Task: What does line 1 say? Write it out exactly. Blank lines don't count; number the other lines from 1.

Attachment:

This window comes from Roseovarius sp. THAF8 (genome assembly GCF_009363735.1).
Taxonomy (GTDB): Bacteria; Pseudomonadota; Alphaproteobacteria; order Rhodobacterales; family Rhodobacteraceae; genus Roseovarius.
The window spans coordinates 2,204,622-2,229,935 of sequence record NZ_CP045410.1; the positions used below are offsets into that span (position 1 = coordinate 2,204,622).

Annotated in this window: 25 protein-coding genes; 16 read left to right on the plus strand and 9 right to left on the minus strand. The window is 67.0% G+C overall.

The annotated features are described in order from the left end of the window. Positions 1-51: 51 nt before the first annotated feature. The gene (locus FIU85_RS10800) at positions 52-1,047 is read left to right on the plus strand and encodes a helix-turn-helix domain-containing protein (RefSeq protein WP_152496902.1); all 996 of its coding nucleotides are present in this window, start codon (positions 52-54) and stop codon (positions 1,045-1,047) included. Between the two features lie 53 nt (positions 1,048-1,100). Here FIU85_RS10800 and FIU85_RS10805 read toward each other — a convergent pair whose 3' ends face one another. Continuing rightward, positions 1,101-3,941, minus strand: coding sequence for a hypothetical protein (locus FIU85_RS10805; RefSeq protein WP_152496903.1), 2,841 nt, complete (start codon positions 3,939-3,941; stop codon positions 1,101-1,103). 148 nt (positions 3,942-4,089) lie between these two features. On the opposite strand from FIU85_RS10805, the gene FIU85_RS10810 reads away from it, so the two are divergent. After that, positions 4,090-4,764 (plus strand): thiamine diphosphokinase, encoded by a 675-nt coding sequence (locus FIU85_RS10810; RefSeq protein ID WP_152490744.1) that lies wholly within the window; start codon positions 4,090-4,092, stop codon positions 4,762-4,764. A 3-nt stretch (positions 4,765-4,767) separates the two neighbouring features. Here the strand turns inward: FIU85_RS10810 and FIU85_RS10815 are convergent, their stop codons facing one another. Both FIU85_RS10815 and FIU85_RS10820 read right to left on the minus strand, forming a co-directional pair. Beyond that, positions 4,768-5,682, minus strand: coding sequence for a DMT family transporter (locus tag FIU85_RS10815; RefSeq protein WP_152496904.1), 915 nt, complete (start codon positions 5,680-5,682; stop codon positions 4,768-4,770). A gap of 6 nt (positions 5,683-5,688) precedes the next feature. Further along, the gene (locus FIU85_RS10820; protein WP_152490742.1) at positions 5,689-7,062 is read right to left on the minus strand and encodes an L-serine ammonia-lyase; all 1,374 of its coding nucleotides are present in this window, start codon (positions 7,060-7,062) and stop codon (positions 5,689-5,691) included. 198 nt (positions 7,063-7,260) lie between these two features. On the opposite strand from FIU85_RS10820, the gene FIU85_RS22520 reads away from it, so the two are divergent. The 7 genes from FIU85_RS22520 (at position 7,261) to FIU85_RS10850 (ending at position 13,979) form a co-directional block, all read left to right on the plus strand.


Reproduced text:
This window comes from Roseovarius sp. THAF8 (genome assembly GCF_009363735.1).